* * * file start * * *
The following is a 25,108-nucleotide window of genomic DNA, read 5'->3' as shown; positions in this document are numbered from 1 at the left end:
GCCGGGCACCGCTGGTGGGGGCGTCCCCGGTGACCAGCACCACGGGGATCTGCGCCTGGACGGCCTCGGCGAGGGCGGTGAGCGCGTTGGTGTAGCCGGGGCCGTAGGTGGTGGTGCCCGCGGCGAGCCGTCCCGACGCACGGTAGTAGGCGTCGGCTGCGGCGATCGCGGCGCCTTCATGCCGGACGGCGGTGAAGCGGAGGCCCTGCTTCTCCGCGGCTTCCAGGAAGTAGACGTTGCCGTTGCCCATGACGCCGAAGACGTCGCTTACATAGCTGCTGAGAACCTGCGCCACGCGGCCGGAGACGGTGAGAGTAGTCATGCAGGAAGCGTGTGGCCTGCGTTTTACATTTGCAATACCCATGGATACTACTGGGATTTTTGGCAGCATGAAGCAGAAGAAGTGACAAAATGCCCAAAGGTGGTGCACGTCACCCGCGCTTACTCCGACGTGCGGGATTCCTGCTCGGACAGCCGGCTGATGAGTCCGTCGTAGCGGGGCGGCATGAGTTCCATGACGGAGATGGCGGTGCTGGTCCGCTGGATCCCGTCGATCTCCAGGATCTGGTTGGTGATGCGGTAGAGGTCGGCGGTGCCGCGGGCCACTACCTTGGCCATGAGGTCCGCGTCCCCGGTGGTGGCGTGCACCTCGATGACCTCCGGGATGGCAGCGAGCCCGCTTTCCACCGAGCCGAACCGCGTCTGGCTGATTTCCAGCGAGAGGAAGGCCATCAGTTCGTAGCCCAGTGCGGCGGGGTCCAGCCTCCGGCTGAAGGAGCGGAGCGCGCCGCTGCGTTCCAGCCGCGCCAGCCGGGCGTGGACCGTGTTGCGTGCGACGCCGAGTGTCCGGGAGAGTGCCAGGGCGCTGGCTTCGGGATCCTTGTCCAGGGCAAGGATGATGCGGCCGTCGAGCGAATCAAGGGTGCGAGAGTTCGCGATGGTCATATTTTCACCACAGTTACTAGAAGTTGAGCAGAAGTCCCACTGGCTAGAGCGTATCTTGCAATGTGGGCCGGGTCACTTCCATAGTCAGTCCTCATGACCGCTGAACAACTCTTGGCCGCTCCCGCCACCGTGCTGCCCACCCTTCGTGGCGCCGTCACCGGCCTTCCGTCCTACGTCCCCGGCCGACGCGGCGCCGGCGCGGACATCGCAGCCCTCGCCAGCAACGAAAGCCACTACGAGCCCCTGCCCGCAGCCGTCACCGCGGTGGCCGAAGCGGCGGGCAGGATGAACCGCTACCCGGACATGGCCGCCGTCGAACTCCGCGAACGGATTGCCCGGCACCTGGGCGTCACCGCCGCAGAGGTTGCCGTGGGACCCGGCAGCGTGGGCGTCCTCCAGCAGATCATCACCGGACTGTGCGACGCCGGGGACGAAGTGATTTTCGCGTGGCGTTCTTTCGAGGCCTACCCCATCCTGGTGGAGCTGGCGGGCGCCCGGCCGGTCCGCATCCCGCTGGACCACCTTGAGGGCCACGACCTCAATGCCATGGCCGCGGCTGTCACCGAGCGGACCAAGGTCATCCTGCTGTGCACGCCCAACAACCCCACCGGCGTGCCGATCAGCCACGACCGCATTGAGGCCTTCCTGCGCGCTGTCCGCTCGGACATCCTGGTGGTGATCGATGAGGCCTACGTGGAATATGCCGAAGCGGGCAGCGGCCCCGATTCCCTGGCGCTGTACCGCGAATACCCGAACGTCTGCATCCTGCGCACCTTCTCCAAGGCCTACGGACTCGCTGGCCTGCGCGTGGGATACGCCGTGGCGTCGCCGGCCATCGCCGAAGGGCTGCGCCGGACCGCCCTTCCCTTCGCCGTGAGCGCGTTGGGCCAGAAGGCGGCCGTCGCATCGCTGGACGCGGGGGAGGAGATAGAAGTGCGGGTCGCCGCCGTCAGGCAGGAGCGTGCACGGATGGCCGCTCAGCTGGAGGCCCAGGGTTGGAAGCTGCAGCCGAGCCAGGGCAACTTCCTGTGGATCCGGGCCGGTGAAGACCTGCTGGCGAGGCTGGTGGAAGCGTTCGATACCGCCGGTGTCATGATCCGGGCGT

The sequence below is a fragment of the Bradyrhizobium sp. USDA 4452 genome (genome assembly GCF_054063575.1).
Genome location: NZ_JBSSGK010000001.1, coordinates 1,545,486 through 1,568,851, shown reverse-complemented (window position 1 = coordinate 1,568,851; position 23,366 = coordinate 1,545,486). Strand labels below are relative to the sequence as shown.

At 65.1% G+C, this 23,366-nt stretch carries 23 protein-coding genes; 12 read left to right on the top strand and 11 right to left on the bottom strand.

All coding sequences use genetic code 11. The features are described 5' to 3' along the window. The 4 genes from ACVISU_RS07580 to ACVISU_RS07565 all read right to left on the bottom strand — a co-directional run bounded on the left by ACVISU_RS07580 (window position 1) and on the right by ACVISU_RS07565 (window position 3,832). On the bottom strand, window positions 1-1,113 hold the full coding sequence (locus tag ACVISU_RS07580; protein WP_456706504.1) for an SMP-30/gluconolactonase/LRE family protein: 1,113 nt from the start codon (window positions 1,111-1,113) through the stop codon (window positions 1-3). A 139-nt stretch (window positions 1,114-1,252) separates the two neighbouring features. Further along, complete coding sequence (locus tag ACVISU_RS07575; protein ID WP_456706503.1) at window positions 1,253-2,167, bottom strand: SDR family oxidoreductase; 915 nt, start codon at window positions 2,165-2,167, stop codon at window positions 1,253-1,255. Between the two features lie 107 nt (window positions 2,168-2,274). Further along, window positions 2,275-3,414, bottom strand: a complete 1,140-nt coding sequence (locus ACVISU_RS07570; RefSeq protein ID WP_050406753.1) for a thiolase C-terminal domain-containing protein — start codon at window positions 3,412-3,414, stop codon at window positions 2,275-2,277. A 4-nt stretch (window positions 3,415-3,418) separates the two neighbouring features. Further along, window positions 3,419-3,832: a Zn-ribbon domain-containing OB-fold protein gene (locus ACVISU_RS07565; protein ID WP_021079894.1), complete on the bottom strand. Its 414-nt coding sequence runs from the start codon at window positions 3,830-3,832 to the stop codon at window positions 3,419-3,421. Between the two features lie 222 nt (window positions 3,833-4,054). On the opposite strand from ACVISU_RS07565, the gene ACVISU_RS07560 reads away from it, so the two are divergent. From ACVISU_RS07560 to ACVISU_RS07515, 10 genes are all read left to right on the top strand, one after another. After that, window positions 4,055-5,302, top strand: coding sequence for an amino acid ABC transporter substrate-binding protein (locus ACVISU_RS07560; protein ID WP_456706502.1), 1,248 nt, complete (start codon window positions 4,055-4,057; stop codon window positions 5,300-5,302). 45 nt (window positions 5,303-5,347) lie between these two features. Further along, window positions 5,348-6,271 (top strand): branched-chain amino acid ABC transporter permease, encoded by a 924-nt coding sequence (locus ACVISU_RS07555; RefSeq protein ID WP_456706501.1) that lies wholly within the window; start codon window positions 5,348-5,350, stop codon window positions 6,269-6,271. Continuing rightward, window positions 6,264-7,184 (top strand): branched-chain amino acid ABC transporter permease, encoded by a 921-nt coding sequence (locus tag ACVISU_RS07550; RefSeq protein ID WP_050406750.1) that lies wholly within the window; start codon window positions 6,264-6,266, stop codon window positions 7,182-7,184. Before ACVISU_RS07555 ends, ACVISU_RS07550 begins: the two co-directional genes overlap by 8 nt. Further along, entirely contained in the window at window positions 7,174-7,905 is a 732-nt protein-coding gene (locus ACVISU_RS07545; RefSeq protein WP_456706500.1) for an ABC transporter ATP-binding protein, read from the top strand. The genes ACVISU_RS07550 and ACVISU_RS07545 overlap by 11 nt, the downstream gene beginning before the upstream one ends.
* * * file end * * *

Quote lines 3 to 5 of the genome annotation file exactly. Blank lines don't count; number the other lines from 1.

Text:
The sequence below is a fragment of the Bradyrhizobium sp. USDA 4452 genome (genome assembly GCF_054063575.1).
Genome location: NZ_JBSSGK010000001.1, coordinates 1,545,486 through 1,568,851, shown reverse-complemented (window position 1 = coordinate 1,568,851; position 23,366 = coordinate 1,545,486). Strand labels below are relative to the sequence as shown.

At 65.1% G+C, this 23,366-nt stretch carries 23 protein-coding genes; 12 read left to right on the top strand and 11 right to left on the bottom strand.